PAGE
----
Numerical Calculation of Immiscible Displacement By a Moving Reference Point Method
- H.H. Rachford Jr. (Rice U., Houston, Tex.)
- Document ID
- Society of Petroleum Engineers
- Society of Petroleum Engineers Journal
- Publication Date
- June 1966
- Document Type
- Journal Paper
- 87 - 101
- 1966. Society of Petroleum Engineers
- 5.5 Reservoir Simulation
- 1 in the last 30 days
- 196 since 2007
- Show more detail
- View rights & permissions
Numerical solutions of immiscible flow problems in which dispersive effects of capillarity are dominated by convection require excessively fine grid spacing with attendant high computing costs. The use of coarser spacing reduces cost but often produces oscillation or undue dispersion associated with displacement fronts.
A numerical formulation is proposed here which should be applicable to two - dimensional flow problems. It is in part analogous to an approach previously tested for miscible systems. The convective transport is approximated using a change of variables to yield a coordinate system moving approximately with the local characteristic velocity. The capillarity- induced dispersive terms in the differential system describing the process are approximated with respect to a fixed coordinate system by the usual implicit formulation.
One-dimensional tests of the procedure yielded results in which the saturation profiles tended smoothly to the zero-capillary pressure solution as the ratio of viscous to capillary forces was successively increased in a sequence of calculations. This contrasted favorably with solutions by other numerical procedures which would require attendant grid refinements to approach the zero capillary pressure results.
Numerical solution of displacement problems has until recently relied on applying methods developed primarily for transient heat-flow problems. Such problems are classified as parabolic in type, and where the heat transport is purely by diffusion their solutions are characterized by a high degree of smoothness. It is not surprising, therefore, that for approximating these solutions available finite difference methods are quite adequate. In flow problems the transport is partly by diffusion, partly by convection or flow.
Although the problem remains of parabolic type because the dispersive effects of capillary forces or diffusion play some role in every displacement, at high flow rates the problem is dominated by convection, and solutions tend toward those of equations of the hyperbolic type. Solutions of hyperbolic problems are characterized by the translation of fronts, or discontinuities, that may progressively increase in sharpness. Numerical methods for treating parabolic problems become less and less satisfactory as displacement rates increase and the role of dispersion due to concentration or capillary pressure gradients becomes small relative to transport due to flow.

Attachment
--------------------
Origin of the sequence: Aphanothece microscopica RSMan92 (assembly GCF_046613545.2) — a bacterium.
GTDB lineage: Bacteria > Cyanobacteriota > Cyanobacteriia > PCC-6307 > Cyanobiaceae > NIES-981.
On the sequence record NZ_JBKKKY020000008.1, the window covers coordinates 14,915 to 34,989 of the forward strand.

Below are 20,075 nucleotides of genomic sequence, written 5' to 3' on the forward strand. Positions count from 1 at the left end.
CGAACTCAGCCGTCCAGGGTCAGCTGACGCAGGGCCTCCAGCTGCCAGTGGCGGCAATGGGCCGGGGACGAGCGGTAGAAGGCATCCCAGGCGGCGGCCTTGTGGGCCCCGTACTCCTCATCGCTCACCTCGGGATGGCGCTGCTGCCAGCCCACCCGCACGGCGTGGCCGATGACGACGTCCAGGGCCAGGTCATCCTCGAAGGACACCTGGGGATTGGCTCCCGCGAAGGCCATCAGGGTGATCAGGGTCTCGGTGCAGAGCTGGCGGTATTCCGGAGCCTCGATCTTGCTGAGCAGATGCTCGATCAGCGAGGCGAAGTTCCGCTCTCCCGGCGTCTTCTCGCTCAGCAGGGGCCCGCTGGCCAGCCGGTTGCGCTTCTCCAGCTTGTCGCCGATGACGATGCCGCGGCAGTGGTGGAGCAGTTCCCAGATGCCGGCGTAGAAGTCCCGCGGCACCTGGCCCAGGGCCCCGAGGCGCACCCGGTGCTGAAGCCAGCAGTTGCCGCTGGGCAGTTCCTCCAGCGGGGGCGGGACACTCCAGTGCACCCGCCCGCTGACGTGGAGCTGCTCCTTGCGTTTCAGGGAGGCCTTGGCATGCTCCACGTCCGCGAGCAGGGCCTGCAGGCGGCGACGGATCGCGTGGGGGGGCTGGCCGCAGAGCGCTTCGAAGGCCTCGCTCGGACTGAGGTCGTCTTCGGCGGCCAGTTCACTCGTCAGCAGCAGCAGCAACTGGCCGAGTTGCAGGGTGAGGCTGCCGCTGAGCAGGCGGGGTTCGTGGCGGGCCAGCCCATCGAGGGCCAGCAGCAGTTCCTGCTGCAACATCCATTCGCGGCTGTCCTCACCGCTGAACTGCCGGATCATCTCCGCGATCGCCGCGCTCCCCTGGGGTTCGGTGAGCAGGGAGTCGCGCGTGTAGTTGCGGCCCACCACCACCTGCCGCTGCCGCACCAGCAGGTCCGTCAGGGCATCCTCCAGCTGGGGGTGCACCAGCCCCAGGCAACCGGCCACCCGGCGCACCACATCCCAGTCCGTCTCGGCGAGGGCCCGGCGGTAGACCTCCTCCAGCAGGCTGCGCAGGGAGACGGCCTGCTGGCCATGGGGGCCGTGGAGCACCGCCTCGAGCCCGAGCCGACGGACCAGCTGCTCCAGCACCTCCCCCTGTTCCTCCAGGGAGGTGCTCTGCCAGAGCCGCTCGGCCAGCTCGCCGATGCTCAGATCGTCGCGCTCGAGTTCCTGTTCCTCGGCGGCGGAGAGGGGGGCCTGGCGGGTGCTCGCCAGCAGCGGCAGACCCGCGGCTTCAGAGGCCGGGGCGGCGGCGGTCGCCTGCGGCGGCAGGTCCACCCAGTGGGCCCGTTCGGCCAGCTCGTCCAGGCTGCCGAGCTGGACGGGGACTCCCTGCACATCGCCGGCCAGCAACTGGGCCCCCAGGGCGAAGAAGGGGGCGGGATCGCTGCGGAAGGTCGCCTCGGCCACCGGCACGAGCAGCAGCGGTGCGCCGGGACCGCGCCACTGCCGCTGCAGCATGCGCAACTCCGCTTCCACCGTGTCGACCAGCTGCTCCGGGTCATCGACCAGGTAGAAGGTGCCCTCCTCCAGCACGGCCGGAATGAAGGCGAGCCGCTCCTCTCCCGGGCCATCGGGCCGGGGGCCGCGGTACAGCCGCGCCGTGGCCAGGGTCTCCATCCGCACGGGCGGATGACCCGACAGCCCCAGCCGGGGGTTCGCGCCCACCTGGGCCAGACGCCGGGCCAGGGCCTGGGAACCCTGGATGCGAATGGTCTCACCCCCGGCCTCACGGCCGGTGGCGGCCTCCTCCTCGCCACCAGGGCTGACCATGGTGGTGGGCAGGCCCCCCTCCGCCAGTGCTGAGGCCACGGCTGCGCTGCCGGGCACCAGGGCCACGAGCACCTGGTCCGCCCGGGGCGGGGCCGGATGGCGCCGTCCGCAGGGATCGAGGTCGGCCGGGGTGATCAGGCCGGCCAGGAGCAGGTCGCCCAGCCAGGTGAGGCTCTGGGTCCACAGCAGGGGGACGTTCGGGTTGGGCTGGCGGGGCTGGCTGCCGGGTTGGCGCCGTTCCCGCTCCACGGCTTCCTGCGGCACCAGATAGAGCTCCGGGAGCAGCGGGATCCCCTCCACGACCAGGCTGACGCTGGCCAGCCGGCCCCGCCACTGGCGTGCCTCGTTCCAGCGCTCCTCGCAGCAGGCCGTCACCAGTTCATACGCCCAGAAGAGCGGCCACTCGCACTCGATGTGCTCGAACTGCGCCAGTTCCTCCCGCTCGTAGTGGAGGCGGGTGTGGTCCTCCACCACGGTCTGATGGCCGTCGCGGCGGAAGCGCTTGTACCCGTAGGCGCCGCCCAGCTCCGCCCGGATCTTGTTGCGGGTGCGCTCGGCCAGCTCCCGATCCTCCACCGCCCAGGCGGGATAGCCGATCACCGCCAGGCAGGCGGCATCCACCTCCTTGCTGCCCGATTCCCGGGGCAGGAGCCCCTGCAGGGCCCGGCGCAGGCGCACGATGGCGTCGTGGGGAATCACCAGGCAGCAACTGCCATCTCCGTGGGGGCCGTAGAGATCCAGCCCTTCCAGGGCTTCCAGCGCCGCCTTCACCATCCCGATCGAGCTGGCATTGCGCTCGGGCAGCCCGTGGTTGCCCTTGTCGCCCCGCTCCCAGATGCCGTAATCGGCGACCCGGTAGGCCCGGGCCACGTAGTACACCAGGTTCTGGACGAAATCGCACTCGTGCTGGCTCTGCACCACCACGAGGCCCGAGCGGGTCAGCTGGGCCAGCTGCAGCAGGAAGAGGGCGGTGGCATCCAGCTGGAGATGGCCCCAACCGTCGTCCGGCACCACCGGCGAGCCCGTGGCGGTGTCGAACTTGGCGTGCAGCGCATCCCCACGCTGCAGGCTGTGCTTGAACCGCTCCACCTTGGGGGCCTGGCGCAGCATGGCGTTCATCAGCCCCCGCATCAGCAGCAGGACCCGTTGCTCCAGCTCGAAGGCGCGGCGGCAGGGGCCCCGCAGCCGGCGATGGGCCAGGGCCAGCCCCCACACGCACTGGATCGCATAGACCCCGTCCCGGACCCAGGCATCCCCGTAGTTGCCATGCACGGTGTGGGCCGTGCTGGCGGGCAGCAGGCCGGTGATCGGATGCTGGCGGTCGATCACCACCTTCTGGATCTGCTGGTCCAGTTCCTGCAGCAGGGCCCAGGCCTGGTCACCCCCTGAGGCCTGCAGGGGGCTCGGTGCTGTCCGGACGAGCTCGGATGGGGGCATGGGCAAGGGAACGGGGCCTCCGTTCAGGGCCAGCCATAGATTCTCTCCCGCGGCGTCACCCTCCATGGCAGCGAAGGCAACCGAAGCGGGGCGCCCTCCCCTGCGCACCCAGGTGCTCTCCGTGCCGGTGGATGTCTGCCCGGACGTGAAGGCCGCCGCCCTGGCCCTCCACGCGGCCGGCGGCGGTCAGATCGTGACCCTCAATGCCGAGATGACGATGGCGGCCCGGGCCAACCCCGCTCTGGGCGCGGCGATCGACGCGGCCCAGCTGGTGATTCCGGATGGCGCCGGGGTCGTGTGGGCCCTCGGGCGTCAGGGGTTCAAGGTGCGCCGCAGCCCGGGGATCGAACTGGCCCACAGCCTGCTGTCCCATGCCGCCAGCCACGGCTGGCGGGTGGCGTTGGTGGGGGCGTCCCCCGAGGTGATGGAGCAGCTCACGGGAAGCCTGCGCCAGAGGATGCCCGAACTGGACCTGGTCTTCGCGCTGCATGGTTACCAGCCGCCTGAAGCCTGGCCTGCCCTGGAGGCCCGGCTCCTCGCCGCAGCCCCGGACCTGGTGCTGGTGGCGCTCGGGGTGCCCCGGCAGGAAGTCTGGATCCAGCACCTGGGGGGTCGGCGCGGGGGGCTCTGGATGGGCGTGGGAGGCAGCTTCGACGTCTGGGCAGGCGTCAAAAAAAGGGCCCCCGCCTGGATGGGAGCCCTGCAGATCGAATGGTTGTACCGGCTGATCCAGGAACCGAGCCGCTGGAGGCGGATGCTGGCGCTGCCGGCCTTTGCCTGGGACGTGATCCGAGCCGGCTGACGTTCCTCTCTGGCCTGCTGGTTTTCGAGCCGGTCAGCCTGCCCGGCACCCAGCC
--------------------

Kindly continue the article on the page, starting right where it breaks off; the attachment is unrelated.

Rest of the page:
In computation the difficulty manifests itself as an error associated with the grid size chosen.1-6 In summary, if the heat-flow type approximations are to include the terms arising due to convection, one of several choices may be made: (1) an upstream (to the direction of flow) approximation for the convection terms may be used; (2) a centered-in-distance (CID) approximation may be used; or (3) a recently developed approximation based on the theory of oscillation matrices may be chosen. 6 The last appears to have significant promise for one-dimensional flow problems; its extendibility to two or three dimensions is an open question. In either of the first two approaches, a suitably small ratio of v?x/D must be maintained, where v is the velocity, ?x is the grid spacing and D the effective dispersivity in the direction of flow.
In the first choice, the approximation of the convective part is only first-order correct and errors introduced appear as a numerically induced dispersivity of magnitude proportional to v?x. In the CID choice, the approximation can be second - order correct, but the difference formulation fails to satisfy the maximum principle unless a condition on v?x/D is met. Practically, this means that for high flow rates oscillatory solutions may result in the neighborhood of a front unless exceedingly small grid intervals are taken. While the procedure proposed by Stone and Brian4 permits a less severe limitation to be placed on this ratio, ultimately the flow rates increase relative to the dispersivity the oscillation obtains.
|File Size||950 KB||Number of Pages||15|